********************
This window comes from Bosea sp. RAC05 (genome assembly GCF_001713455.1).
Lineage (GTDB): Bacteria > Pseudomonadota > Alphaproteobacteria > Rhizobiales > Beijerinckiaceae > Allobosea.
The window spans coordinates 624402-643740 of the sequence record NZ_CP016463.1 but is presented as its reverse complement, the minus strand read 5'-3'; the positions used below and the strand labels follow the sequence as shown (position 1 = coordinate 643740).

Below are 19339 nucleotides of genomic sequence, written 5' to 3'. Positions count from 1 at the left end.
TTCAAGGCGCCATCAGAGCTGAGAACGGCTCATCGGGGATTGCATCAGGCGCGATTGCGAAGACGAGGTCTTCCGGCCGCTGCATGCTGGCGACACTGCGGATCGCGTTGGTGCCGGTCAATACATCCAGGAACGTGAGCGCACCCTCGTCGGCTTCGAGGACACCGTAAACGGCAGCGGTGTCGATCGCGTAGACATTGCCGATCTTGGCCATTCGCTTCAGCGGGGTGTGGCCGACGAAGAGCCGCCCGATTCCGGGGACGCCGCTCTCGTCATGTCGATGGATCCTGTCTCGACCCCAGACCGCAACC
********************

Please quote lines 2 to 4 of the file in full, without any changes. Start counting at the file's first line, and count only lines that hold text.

Lineage (GTDB): Bacteria > Pseudomonadota > Alphaproteobacteria > Rhizobiales > Beijerinckiaceae > Allobosea.
The window spans coordinates 624402-643740 of the sequence record NZ_CP016463.1 but is presented as its reverse complement, the minus strand read 5'-3'; the positions used below and the strand labels follow the sequence as shown (position 1 = coordinate 643740).

Below are 19339 nucleotides of genomic sequence, written 5' to 3'. Positions count from 1 at the left end.